I mentioned earlier our fantastic time at Eudora Welty's home and museum when we were in Jackson, MS, for the Mississippi Book Festival. The book I wanted to purchase that night was ONE WRITER'S BEGINNINGS, Eudora's memoir, written in her 70s and which sold millions of copies. They were out of it in the gift shop, which is always a good sign! So I procured myself a copy later, and just the other day finally finished it.
Here are some quotes from the book I'd like to share:
"It had been startling and disappointing to me to find out that story books had been written by people, that books were not natural wonders, coming up on themselves like grass. Yet regardless of where they came from, I cannot remember a time when I was not in love with them – with the books themselves, cover and binding and the paper they were printed on with their smell and their weight and their possession in my arms, captured and carried off to myself. Still illiterate, I was ready for them, committed to all the reading I could give them."
"Of all my strong emotions, anger is the one least responsible for any of my work. I don't write out of anger. For one thing, simply as a fiction writer, I am minus an adversary – except, of course, that of time – and for another thing, the act of writing in itself brings me happiness."
"But it was not until I began to write, as I seriously did only when I reached my twenties, that I found the world out there revealing, because (as with my father now) memory had become attached to seeing, love had added itself to discovery, and because I recognized in my own continuing longing to keep going, the need I carried inside myself to know – the apprehension, first and then the passion, to connect myself to it. Through travel I first became aware of the outside world; it was through travel that I found my own introspective way into becoming a part of it."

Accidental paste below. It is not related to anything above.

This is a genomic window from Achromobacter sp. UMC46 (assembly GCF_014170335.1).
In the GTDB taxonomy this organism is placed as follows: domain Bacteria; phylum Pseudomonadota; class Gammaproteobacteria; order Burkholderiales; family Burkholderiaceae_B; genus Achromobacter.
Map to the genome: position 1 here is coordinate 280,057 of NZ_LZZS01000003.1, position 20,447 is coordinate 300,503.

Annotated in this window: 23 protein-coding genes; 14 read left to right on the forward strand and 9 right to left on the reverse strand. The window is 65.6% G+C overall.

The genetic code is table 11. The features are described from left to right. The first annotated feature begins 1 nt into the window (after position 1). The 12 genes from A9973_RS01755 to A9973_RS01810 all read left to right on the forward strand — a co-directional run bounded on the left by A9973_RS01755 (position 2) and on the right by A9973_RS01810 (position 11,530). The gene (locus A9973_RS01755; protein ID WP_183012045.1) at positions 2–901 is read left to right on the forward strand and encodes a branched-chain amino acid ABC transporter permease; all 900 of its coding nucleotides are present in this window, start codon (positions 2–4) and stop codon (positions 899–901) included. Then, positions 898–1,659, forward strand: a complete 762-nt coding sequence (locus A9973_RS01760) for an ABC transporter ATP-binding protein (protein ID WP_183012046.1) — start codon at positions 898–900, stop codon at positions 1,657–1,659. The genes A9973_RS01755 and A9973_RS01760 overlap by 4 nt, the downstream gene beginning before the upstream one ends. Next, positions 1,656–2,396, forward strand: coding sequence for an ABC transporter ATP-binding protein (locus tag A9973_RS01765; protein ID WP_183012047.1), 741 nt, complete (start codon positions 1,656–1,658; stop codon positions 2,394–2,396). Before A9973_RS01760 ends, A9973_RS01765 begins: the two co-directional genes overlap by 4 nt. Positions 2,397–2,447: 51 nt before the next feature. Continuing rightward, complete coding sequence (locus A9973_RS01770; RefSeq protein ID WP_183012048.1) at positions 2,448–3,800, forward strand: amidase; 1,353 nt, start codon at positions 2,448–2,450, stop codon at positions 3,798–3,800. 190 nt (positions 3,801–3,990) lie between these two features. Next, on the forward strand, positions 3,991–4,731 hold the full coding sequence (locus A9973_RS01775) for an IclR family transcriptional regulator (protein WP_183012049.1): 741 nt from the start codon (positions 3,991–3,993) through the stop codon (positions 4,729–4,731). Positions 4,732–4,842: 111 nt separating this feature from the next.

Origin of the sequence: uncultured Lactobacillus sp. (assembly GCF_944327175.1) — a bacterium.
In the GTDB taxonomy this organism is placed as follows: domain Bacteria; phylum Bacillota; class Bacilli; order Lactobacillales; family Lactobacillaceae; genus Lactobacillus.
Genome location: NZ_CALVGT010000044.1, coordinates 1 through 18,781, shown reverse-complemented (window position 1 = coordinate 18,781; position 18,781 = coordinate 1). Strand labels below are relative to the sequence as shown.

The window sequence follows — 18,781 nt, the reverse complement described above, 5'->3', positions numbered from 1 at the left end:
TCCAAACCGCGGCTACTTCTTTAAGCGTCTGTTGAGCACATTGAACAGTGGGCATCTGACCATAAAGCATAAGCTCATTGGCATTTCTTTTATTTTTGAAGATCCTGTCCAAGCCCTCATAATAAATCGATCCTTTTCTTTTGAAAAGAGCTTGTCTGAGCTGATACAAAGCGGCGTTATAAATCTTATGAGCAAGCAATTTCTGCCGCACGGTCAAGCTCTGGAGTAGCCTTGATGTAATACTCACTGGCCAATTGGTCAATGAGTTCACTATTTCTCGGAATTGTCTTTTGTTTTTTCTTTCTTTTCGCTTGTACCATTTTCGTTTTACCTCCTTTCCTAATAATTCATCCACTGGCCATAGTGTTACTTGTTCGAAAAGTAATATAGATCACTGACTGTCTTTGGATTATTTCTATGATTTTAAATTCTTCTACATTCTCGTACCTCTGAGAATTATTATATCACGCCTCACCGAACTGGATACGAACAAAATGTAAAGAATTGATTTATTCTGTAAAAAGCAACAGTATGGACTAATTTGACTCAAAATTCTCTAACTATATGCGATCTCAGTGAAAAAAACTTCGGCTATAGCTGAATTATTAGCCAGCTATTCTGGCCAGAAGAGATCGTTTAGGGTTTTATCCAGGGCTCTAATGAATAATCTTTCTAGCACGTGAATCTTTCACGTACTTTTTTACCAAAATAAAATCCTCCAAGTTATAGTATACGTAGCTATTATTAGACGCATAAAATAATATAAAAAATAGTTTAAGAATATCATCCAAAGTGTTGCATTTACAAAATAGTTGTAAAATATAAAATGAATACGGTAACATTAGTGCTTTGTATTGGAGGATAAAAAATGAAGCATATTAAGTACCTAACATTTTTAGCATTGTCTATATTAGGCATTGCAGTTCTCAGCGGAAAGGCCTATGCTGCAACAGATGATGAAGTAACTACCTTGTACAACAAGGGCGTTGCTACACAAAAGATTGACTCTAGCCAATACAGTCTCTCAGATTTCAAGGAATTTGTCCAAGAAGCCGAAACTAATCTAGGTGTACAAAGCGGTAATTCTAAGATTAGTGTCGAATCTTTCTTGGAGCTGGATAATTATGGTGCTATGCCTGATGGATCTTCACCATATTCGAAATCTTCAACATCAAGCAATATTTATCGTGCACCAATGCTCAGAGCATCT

"This is, of course, simply saying that the outside world is the vital component of my inner life. My work, in the terms in which I see it, is as dearly matched to the world as its secret sharer. My imagination takes its strength and guides its direction from what I see and hear and learn and feel and remember of my living world. But I was to learn slowly that both these worlds, outer and inner, were different from what they seemed to me in the beginning."
"I learned in the doing how ready I had to be. Life doesn't hold still. A good snapshot stopped a moment from running away. Photography taught me that to be able to capture transience, by being ready to click the shutter at the crucial moment, was the greatest need I had. Making pictures of people in all sorts of situations, I learned that every feeling waits upon its gesture; and I had to be prepare to recognize this moment when I saw it. These were things a story writer needed to know."
"As you have seen, I am a writer who came of a sheltered life. A sheltered life can be a daring life as well. For all serious daring starts from within."